A sheer delight to read, like some much detective fiction, it does not demand to be taken seriously, yet for the careful reader, there are on offer deeper strains of tension over class, over Empire, and over religious differences and good and evil, which one might more readily associate with the post-war literature of a cosmopolitan diaspora.
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on 28 June 2013
I ordered this as I had very much enjoyed 'The Woman in White' by the same author. At first I was n't sure but the narrative soon picked up till it got to the stage you did not want to put it down. Wilkie Colloins is a wonderful story teller
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on 20 October 2012
I think this is generally recognized as English literature's first detective story. It certainly provides some useful patterns for others to follow, and like all great detective stories keeps the reader gripped and guessing from first till last.

Wilkie Collins was a contemporary and friend of Dickens, and there are similarities of style, though in general Collins is less given to authorial moralising or the use of the extended metaphor. Both employ the mini-climax technique to keep us turning the pages. Collins has other clever tricks up his sleeve. I particularly enjoy his multi-narrative structure, where the responsibility for telling different parts of the story is passed on from one character to another. Collins does a superb job with voice and characterisation of both male and female narrators - my favourites were the loyal servant Gabriel Betteredge with his passion for his pipe and 'Robinson Crusoe' (preferably together), and the prudish Miss Clack, a wonderful comic study in sanctimonious egotism. It is interesting also, for the modern reader who may have read Kate Summerscale's 'The Suspicions of Mr Whicher' to see the famous real-life Victorian detective portrayed in fictional form here as Sergeant Cuff.

Like most 19th Century novels 'The Moonstone' is quite long, but there is always something interesting going on and the denouement is more than satisfactory.
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on 12 September 2015
I misjudged this book when I was at school!
It was a set book for "O" level, so I first read "The Moonstone" when I was fifteen. As a rebellious teenager, I had no time for the ramblings of Gabriel Betteredge or the multiple storyteller structure of the novel.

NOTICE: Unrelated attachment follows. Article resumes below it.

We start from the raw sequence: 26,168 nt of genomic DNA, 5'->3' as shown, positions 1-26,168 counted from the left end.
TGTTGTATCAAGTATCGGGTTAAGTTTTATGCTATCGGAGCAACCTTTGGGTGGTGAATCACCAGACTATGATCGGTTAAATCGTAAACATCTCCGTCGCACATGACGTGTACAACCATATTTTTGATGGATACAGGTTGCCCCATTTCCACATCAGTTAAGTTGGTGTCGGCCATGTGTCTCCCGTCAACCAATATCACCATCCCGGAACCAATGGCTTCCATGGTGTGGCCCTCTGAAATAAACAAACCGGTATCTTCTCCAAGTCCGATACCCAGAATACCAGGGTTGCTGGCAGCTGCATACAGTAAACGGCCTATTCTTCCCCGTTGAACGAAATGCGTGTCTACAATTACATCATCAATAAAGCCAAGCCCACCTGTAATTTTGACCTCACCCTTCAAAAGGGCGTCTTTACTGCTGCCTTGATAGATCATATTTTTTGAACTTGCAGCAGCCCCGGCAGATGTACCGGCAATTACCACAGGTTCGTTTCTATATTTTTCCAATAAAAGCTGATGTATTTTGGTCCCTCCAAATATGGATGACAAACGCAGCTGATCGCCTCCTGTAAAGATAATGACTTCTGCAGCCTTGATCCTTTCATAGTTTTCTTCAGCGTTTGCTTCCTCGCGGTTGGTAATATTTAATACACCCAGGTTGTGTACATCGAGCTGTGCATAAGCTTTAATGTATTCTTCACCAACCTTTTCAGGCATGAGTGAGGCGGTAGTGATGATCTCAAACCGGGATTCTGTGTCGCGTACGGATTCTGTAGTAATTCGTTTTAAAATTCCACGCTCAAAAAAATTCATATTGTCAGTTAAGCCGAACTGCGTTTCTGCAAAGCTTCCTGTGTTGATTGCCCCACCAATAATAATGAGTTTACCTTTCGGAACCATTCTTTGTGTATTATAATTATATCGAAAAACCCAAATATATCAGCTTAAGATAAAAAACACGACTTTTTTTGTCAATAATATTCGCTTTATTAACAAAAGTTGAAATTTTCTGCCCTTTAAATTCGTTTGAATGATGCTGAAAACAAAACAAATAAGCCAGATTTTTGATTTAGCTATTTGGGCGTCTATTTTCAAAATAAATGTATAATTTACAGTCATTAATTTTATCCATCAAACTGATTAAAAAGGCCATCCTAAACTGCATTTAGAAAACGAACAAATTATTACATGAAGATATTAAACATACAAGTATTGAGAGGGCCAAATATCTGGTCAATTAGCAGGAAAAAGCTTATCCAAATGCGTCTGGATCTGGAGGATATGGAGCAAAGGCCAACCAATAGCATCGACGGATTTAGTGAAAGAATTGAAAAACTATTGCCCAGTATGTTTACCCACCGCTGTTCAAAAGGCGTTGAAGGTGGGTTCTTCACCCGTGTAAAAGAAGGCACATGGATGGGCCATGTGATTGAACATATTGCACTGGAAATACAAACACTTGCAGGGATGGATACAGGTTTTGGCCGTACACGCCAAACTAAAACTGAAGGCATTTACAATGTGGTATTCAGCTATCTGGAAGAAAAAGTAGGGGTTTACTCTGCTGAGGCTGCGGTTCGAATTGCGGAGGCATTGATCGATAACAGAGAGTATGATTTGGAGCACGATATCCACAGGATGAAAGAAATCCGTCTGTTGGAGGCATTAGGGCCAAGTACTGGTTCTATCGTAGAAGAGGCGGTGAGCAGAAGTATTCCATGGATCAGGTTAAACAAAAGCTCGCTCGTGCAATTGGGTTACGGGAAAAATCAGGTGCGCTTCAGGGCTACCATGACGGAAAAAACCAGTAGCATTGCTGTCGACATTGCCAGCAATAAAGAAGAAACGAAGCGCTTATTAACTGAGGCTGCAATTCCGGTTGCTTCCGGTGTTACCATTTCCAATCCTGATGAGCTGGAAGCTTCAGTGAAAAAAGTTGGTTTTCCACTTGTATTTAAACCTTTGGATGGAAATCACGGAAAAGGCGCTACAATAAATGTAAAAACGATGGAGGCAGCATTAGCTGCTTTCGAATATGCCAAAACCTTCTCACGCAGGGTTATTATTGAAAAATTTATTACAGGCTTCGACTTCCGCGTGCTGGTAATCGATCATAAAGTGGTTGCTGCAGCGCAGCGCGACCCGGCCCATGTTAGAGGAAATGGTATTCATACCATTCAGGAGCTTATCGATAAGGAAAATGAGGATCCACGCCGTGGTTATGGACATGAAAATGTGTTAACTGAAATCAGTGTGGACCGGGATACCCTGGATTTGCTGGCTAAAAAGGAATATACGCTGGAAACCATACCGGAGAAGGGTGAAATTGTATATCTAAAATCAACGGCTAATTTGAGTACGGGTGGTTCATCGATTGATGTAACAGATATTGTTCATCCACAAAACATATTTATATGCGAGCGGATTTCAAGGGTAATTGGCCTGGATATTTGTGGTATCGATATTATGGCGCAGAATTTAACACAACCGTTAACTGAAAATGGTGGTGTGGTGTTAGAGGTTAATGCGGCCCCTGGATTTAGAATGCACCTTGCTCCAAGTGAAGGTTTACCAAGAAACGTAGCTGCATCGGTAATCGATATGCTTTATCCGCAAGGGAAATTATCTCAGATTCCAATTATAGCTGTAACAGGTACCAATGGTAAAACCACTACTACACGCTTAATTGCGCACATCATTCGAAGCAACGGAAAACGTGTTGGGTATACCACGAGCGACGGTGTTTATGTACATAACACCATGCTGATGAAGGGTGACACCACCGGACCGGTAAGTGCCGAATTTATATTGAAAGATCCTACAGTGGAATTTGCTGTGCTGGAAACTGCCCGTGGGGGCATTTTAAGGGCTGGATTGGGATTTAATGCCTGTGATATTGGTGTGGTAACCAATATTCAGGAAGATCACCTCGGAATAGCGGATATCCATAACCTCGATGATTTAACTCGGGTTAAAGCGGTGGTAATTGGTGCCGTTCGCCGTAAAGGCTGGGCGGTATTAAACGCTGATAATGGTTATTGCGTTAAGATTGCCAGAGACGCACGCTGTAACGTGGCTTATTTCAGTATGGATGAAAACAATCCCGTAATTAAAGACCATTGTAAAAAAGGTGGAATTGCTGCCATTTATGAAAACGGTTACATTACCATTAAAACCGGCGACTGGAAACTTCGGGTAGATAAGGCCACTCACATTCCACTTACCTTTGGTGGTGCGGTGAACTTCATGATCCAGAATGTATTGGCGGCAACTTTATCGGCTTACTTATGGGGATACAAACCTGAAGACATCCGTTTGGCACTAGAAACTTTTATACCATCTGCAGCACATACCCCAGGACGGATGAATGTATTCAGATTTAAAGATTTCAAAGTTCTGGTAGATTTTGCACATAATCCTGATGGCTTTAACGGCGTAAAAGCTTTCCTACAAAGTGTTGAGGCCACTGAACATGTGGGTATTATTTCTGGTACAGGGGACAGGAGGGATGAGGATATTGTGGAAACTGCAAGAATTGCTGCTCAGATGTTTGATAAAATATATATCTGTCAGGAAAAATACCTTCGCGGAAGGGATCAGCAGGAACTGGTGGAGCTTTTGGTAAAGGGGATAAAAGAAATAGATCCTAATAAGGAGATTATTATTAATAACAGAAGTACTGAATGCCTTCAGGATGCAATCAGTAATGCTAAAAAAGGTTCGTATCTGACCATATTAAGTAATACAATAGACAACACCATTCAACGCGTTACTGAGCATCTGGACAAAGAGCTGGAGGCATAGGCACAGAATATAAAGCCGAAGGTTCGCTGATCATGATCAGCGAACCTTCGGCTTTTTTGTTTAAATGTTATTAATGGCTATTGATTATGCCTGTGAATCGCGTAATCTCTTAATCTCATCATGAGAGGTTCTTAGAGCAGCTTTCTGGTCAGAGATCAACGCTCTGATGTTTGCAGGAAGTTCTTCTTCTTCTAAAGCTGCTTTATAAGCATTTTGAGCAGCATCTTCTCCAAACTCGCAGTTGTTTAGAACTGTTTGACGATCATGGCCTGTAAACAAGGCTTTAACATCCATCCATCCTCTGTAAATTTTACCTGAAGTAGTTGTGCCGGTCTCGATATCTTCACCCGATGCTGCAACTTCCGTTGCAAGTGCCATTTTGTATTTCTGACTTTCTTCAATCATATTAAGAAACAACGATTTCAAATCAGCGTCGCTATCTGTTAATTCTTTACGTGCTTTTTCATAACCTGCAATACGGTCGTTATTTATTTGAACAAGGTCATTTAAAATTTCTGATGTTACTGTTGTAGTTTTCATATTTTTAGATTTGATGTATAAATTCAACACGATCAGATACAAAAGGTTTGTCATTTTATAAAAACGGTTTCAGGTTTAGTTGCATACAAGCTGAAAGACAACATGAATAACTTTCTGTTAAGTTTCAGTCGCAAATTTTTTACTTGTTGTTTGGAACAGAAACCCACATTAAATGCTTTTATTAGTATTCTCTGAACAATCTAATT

Now, after reading a lot of the classic British nineteenth century novels tthanks to Kindle, I can really appreciate the craft and originality of Wilkie Collins.
We were told in school that this was the first 'whodunnit', and I read it now, rembering the twist at the end. It makes no difference to thedrive of the story, but I can see the careful way that the clues to the truth of what happens are spread through the story and hidden by the preconceptions of the characters.
In summary, I think that "The Moonstone" is brilliant. I cannot recommend it more highly.
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on 9 April 2002
As a detective novel enthusiast, I'm embarrassed to say that I had never heard of Wilkie Collins before The Moonstone was mentioned at my reading club. Having read the book since, I can't wait to read everything ever written by this brilliant author.
The Moonstone is a fascinating novel, ostensibly inspired by several famous stones taken/stolen from India, including the Koh-i-Noor. The story begins with the theft of this large Indian diamond, the Moonstone, by a British soldier and follows the stone as it finds its way into and then out of, a peaceful country house in Yorkshire, England.
Interestingly, the story of the diamond, its disappearance and its recovery is told entirely in the form of narratives by various characters in the story. This is done with a view to "producing witnesses, rather than presenting reports". Not only does this style of writing do wonders for building up the suspense, but also adds an interesting human quirk to this classic whodunit.